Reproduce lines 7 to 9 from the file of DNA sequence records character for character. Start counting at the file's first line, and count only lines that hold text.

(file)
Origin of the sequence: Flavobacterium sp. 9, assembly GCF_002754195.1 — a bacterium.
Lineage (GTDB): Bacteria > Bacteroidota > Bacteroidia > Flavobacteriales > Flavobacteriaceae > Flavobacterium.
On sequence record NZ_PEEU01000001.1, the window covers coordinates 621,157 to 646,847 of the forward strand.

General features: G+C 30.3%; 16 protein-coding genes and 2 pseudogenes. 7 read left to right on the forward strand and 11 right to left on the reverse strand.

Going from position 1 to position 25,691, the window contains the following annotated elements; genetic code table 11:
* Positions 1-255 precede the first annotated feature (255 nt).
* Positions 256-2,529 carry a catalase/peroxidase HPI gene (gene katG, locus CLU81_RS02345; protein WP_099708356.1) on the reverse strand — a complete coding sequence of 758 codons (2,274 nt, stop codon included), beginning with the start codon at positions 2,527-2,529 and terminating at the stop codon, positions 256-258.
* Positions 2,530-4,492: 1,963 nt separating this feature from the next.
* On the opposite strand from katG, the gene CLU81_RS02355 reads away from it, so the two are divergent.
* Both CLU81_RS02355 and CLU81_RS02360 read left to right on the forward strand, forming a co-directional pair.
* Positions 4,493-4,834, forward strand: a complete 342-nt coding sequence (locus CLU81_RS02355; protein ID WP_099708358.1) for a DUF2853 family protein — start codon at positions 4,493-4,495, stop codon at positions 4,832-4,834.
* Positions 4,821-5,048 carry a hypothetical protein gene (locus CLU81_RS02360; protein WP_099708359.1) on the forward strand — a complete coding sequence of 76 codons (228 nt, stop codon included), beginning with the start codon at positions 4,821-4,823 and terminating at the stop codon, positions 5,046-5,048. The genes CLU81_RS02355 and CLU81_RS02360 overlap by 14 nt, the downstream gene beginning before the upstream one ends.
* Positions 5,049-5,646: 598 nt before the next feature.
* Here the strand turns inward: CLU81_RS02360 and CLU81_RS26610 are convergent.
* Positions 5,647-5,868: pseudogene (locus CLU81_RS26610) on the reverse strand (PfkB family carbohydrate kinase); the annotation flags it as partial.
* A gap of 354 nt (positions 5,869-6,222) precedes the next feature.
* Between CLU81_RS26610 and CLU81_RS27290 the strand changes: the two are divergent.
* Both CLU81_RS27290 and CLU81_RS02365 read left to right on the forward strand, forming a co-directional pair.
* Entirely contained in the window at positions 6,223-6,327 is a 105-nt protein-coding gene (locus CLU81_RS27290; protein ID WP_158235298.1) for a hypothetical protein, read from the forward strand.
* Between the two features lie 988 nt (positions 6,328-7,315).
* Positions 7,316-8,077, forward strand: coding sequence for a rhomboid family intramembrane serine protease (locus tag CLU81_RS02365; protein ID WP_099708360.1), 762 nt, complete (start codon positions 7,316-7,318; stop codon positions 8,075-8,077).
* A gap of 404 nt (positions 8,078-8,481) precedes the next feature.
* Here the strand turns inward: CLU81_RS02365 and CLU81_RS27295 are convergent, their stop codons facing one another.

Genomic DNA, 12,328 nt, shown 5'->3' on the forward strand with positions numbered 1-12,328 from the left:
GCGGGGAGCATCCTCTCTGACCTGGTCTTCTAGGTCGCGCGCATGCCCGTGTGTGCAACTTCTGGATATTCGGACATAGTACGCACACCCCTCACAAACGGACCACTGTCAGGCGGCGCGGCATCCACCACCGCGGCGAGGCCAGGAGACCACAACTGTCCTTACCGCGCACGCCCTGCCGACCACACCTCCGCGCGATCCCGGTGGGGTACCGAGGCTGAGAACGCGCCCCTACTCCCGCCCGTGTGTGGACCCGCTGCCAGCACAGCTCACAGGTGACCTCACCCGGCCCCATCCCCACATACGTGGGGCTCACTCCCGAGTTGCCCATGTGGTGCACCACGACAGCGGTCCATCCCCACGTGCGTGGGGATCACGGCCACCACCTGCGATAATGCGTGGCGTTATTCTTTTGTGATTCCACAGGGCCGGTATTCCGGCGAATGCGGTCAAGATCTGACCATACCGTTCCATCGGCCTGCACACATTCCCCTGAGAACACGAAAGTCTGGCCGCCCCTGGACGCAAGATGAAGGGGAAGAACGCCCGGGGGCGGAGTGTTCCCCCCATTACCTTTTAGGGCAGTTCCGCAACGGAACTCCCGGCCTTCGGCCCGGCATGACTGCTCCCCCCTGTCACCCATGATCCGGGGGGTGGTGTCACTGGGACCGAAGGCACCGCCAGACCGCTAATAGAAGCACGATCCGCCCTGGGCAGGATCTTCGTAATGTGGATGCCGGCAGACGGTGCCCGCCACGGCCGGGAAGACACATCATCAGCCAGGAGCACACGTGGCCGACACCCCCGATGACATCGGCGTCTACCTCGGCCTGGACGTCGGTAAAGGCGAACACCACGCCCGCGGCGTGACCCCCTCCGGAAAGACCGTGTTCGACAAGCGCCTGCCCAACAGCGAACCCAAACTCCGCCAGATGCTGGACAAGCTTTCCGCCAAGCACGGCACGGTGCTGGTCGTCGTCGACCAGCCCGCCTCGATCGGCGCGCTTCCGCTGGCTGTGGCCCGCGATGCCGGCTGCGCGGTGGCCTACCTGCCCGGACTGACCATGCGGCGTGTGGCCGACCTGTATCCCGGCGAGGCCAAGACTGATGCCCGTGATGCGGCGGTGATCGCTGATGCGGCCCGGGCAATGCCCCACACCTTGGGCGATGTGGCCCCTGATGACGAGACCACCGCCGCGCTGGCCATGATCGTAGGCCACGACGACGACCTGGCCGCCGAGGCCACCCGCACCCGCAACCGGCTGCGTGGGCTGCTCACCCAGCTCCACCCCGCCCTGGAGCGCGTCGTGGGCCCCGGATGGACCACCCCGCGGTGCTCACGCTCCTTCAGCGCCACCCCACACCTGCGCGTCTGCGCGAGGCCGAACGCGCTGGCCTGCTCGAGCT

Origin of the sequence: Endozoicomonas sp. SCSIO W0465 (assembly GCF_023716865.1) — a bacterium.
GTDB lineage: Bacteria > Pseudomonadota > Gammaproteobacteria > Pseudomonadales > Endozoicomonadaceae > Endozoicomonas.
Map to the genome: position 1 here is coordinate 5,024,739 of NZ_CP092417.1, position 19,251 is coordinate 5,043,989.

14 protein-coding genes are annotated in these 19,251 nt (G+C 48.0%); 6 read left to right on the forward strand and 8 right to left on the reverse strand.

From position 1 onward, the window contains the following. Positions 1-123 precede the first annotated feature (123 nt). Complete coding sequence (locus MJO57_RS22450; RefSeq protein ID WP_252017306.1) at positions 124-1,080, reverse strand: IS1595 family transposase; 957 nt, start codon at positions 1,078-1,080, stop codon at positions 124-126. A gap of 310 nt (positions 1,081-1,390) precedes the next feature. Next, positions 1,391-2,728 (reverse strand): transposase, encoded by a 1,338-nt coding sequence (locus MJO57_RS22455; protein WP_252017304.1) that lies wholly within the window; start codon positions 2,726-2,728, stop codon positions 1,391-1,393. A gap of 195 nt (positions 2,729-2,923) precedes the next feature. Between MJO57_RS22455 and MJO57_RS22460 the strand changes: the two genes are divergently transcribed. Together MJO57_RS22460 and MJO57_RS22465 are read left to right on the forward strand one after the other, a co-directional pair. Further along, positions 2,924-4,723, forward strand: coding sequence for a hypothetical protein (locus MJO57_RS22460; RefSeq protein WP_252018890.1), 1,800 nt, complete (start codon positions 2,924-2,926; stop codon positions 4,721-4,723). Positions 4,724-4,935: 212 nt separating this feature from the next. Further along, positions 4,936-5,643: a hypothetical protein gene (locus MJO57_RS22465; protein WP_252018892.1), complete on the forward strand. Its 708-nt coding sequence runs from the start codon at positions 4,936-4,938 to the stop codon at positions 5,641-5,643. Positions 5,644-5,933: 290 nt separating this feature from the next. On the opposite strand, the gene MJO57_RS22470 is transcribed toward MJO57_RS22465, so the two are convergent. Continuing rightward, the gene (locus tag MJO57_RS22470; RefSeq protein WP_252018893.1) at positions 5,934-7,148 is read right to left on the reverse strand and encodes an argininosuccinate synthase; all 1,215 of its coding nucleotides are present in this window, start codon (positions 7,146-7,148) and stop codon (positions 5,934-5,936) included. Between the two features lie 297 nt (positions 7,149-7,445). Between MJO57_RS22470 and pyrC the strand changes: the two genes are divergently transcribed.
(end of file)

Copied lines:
* Positions 256-2,529 carry a catalase/peroxidase HPI gene (gene katG, locus CLU81_RS02345; protein WP_099708356.1) on the reverse strand — a complete coding sequence of 758 codons (2,274 nt, stop codon included), beginning with the start codon at positions 2,527-2,529 and terminating at the stop codon, positions 256-258.
* Positions 2,530-4,492: 1,963 nt separating this feature from the next.
* On the opposite strand from katG, the gene CLU81_RS02355 reads away from it, so the two are divergent.